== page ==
Research on depression and anxiety shows that exercise and other physical activity can help improve mood, reduce anxiety and improve other health problems.
When you have depression or anxiety, exercise often seems like the last thing you want to do. But once you get motivated, exercise can make a big difference.
Exercise helps prevent and improve a number of health problems, including high blood pressure, diabetes and arthritis. Research on depression, anxiety and exercise shows that the psychological and physical benefits of exercise can also help improve mood and reduce anxiety.
The links between depression, anxiety and exercise aren't entirely clear — but working out and other forms of physical activity can definitely ease symptoms of depression or anxiety and make you feel better. Exercise may also help keep depression and anxiety from coming back once you're feeling better.
Regular exercise may help ease depression and anxiety by:
Regular exercise has many psychological and emotional benefits, too. It can help you:
Some research shows that physical activity such as regular walking — not just formal exercise programs — may help improve mood. Physical activity and exercise are not the same thing, but both are beneficial to your health.
The word "exercise" may make you think of running laps around the gym. But exercise includes a wide range of activities that boost your activity level to help you feel better.
Certainly running, lifting weights, playing basketball and other fitness activities that get your heart pumping can help. But so can physical activity such as gardening, washing your car, walking around the block or engaging in other less intense activities. Any physical activity that gets you off the couch and moving can help improve your mood.
You don't have to do all your exercise or other physical activity at once. Broaden how you think of exercise and find ways to add small amounts of physical activity throughout your day. For example, take the stairs instead of the elevator. Park a little farther away from work to fit in a short walk. Or, if you live close to your job, consider biking to work.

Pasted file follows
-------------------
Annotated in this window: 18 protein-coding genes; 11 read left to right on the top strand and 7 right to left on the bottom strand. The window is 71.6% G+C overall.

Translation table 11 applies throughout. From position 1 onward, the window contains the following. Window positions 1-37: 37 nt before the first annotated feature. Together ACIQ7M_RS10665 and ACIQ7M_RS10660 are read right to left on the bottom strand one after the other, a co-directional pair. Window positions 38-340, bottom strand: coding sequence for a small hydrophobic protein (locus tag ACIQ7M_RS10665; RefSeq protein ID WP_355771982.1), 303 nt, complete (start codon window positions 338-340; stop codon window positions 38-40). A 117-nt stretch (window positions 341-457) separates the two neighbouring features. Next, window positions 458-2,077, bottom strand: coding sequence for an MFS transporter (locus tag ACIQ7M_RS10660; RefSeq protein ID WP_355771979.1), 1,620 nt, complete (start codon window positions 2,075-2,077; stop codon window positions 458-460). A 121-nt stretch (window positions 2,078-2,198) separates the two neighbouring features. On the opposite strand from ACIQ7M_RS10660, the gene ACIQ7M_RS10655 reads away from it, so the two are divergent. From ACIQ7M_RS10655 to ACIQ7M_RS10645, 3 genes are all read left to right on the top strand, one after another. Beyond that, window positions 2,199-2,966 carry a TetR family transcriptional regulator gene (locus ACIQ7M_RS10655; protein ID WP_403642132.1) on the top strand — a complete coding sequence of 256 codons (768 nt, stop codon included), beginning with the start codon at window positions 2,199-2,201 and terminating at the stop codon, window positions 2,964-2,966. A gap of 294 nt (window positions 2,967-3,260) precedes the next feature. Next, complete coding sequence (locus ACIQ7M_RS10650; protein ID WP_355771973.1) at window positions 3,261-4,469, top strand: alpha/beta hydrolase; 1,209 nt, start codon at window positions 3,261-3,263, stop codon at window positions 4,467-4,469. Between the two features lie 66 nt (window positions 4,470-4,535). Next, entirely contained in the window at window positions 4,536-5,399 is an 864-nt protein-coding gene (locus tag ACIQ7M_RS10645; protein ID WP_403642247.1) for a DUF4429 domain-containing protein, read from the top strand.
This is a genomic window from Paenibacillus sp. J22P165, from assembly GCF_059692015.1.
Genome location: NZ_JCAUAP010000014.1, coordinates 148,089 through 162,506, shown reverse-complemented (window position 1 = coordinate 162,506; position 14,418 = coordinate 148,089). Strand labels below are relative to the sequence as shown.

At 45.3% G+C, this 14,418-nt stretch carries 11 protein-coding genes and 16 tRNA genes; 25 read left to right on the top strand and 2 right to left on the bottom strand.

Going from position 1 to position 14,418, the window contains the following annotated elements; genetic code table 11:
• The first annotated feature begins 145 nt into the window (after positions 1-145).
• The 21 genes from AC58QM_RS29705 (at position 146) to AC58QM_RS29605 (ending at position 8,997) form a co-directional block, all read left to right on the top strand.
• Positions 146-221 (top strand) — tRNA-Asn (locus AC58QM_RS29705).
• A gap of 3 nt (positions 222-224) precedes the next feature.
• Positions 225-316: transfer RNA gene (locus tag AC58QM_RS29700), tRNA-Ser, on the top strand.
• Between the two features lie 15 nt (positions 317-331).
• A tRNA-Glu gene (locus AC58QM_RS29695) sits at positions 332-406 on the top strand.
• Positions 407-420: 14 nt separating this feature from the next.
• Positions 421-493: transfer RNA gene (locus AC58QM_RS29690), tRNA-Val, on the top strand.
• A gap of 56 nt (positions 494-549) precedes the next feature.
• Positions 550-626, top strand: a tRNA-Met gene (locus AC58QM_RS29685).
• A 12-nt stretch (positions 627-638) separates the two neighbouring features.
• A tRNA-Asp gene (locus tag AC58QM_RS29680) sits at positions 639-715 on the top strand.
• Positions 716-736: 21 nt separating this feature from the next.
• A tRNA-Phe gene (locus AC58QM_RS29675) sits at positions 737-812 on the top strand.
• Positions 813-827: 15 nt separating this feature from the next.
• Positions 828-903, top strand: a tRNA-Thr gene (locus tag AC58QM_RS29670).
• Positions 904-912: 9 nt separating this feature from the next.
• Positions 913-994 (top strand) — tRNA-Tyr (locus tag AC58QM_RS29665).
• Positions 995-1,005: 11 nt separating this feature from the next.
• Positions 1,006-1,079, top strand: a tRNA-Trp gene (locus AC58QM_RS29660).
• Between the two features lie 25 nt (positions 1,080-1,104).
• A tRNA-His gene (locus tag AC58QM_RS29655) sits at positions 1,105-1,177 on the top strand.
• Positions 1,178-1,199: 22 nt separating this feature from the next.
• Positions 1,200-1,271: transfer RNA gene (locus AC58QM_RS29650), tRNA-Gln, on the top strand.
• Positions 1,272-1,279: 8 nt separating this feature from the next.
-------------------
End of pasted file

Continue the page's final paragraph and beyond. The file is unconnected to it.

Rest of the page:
Doing 30 minutes or more of exercise a day for three to five days a week may significantly improve depression or anxiety symptoms. But smaller amounts of physical activity — as little as 10 to 15 minutes at a time — may make a difference. It may take less time exercising to improve your mood when you do more-vigorous activities, such as running or bicycling.
The mental health benefits of exercise and physical activity may last only if you stick with it over the long term — another good reason to focus on finding activities that you enjoy.
Starting and sticking with an exercise routine or regular physical activity can be a challenge. These steps can help:
Check with your doctor before starting a new exercise program to make sure it's safe for you. Talk to your doctor to find out which activities, how much exercise and what intensity level is OK for you. Your doctor will consider any medications you take and your health conditions. He or she may also have helpful advice about getting started and staying motivated.
If you exercise regularly but depression or anxiety symptoms still interfere with your daily living, see your doctor or mental health professional. Exercise and physical activity are great ways to ease symptoms of depression or anxiety, but they aren't a substitute for talk therapy (psychotherapy) or medications.